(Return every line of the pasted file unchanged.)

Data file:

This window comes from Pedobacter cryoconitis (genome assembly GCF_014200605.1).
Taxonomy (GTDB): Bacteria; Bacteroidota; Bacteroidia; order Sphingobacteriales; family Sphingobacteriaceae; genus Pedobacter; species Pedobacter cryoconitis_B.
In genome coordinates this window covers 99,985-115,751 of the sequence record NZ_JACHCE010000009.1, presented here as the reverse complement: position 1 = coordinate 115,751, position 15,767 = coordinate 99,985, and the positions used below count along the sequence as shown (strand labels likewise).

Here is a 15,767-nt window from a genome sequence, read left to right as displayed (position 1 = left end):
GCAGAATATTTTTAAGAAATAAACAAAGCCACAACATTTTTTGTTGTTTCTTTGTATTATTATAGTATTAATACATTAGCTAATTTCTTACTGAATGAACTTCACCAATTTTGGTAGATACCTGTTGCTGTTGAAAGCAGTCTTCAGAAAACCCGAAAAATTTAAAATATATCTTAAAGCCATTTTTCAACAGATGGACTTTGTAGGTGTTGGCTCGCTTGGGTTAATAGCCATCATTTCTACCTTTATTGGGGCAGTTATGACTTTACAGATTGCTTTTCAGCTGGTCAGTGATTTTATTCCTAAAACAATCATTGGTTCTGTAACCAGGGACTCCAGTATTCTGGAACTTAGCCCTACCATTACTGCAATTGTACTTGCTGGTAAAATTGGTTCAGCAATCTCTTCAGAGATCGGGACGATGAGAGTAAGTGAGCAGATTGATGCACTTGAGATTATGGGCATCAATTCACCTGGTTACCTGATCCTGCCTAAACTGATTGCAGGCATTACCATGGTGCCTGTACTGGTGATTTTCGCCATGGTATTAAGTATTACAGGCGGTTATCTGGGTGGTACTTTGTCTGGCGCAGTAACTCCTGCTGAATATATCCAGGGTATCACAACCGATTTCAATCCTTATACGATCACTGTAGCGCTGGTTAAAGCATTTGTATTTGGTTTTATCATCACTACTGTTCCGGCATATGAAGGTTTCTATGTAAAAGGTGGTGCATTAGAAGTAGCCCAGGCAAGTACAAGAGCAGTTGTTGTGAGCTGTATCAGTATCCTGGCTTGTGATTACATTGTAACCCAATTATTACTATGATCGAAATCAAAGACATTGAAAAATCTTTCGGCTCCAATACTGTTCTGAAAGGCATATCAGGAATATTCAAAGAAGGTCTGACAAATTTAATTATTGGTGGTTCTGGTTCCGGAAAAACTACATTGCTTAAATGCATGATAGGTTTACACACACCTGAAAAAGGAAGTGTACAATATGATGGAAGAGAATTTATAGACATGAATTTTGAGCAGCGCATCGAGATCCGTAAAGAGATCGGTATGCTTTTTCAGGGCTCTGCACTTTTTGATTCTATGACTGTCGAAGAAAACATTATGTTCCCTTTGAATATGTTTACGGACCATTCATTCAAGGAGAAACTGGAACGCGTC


This window comes from Pedobacter cryoconitis (genome assembly GCF_014200605.1).
Taxonomy (GTDB): Bacteria; Bacteroidota; Bacteroidia; order Sphingobacteriales; family Sphingobacteriaceae; genus Pedobacter; species Pedobacter cryoconitis_B.
In genome coordinates this window covers 99,985-115,751 of the sequence record NZ_JACHCE010000009.1, presented here as the reverse complement: position 1 = coordinate 115,751, position 15,767 = coordinate 99,985, and the positions used below count along the sequence as shown (strand labels likewise).

Here is a 15,767-nt window from a genome sequence, read left to right as displayed (position 1 = left end):
GCAGAATATTTTTAAGAAATAAACAAAGCCACAACATTTTTTGTTGTTTCTTTGTATTATTATAGTATTAATACATTAGCTAATTTCTTACTGAATGAACTTCACCAATTTTGGTAGATACCTGTTGCTGTTGAAAGCAGTCTTCAGAAAACCCGAAAAATTTAAAATATATCTTAAAGCCATTTTTCAACAGATGGACTTTGTAGGTGTTGGCTCGCTTGGGTTAATAGCCATCATTTCTACCTTTATTGGGGCAGTTATGACTTTACAGATTGCTTTTCAGCTGGTCAGTGATTTTATTCCTAAAACAATCATTGGTTCTGTAACCAGGGACTCCAGTATTCTGGAACTTAGCCCTACCATTACTGCAATTGTACTTGCTGGTAAAATTGGTTCAGCAATCTCTTCAGAGATCGGGACGATGAGAGTAAGTGAGCAGATTGATGCACTTGAGATTATGGGCATCAATTCACCTGGTTACCTGATCCTGCCTAAACTGATTGCAGGCATTACCATGGTGCCTGTACTGGTGATTTTCGCCATGGTATTAAGTATTACAGGCGGTTATCTGGGTGGTACTTTGTCTGGCGCAGTAACTCCTGCTGAATATATCCAGGGTATCACAACCGATTTCAATCCTTATACGATCACTGTAGCGCTGGTTAAAGCATTTGTATTTGGTTTTATCATCACTACTGTTCCGGCATATGAAGGTTTCTATGTAAAAGGTGGTGCATTAGAAGTAGCCCAGGCAAGTACAAGAGCAGTTGTTGTGAGCTGTATCAGTATCCTGGCTTGTGATTACATTGTAACCCAATTATTACTATGATCGAAATCAAAGACATTGAAAAATCTTTCGGCTCCAATACTGTTCTGAAAGGCATATCAGGAATATTCAAAGAAGGTCTGACAAATTTAATTATTGGTGGTTCTGGTTCCGGAAAAACTACATTGCTTAAATGCATGATAGGTTTACACACACCTGAAAAAGGAAGTGTACAATATGATGGAAGAGAATTTATAGACATGAATTTTGAGCAGCGCATCGAGATCCGTAAAGAGATCGGTATGCTTTTTCAGGGCTCTGCACTTTTTGATTCTATGACTGTCGAAGAAAACATTATGTTCCCTTTGAATATGTTTACGGACCATTCATTCAAGGAGAAACTGGAACGCGTC